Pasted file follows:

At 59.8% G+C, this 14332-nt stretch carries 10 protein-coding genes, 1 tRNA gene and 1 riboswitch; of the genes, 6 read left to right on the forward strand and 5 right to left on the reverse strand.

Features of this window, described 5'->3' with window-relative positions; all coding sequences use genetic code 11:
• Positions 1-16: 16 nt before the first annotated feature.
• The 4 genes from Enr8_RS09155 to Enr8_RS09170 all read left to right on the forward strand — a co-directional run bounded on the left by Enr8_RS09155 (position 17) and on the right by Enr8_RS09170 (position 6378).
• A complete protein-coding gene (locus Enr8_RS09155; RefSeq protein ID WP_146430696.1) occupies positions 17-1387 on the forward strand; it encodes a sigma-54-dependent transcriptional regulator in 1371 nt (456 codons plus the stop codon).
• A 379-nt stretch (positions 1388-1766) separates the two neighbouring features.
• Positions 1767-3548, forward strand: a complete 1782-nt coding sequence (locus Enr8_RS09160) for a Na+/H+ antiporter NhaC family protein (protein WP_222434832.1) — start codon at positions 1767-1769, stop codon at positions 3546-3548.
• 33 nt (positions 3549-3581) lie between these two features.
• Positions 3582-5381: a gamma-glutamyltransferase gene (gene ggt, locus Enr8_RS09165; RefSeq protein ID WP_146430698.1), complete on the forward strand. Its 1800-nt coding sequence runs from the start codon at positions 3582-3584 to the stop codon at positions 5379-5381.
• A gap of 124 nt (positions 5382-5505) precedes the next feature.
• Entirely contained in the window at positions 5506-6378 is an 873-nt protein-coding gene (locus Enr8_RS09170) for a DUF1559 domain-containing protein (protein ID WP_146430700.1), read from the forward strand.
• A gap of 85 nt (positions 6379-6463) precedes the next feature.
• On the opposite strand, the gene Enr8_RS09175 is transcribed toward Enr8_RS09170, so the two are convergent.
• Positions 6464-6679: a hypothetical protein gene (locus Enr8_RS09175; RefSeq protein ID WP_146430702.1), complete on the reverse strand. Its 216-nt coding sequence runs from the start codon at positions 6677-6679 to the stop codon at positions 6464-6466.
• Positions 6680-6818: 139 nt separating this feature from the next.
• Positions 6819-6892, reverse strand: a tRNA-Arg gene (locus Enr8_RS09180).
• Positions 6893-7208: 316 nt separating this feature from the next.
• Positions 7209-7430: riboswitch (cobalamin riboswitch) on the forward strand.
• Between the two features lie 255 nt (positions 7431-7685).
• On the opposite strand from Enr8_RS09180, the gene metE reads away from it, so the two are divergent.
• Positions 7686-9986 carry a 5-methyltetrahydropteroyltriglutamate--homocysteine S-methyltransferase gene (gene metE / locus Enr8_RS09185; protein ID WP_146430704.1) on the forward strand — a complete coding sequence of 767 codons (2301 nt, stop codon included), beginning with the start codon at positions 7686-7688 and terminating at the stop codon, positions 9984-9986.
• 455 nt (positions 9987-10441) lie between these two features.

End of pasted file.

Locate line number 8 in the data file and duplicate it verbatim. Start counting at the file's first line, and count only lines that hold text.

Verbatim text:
• 33 nt (positions 3549-3581) lie between these two features.